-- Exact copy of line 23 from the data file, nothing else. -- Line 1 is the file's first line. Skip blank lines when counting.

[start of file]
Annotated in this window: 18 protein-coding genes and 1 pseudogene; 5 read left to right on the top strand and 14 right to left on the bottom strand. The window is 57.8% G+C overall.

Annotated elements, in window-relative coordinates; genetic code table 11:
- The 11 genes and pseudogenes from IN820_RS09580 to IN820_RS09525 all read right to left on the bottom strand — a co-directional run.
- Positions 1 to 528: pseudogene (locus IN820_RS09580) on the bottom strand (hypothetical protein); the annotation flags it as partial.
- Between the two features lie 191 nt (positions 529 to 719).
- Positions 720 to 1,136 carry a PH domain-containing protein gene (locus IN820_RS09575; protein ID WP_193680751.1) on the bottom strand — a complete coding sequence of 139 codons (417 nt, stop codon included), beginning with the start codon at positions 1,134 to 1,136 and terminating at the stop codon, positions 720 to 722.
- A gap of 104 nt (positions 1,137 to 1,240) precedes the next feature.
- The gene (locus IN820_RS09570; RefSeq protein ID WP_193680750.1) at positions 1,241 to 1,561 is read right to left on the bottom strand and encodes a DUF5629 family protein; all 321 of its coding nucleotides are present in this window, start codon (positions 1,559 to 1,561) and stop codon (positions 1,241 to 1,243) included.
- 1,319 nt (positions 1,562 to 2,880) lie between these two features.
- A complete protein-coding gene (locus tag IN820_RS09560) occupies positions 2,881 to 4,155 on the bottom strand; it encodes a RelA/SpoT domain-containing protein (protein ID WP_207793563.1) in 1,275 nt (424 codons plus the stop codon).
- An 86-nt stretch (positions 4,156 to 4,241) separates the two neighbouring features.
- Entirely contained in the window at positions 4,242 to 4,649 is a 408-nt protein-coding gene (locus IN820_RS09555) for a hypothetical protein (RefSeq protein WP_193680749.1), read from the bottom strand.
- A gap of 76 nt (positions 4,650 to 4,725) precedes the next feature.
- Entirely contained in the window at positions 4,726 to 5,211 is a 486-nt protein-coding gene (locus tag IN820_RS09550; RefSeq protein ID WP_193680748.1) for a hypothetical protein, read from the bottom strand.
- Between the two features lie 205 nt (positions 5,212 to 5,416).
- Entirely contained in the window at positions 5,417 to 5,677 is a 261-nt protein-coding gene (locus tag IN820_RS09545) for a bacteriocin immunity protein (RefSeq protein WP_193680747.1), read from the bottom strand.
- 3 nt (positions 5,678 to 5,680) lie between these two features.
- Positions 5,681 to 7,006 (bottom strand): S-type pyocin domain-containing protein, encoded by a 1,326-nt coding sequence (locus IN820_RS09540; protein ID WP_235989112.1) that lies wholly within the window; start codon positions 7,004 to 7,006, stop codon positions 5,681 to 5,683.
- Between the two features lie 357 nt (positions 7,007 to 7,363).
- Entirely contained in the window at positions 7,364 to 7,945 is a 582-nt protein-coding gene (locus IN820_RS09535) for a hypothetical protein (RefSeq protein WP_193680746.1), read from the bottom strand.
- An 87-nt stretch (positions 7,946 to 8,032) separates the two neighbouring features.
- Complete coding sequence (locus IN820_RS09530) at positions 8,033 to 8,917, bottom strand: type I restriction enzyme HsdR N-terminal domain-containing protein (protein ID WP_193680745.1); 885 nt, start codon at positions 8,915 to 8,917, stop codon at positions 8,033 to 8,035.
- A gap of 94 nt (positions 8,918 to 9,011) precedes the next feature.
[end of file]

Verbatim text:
- A gap of 94 nt (positions 8,918 to 9,011) precedes the next feature.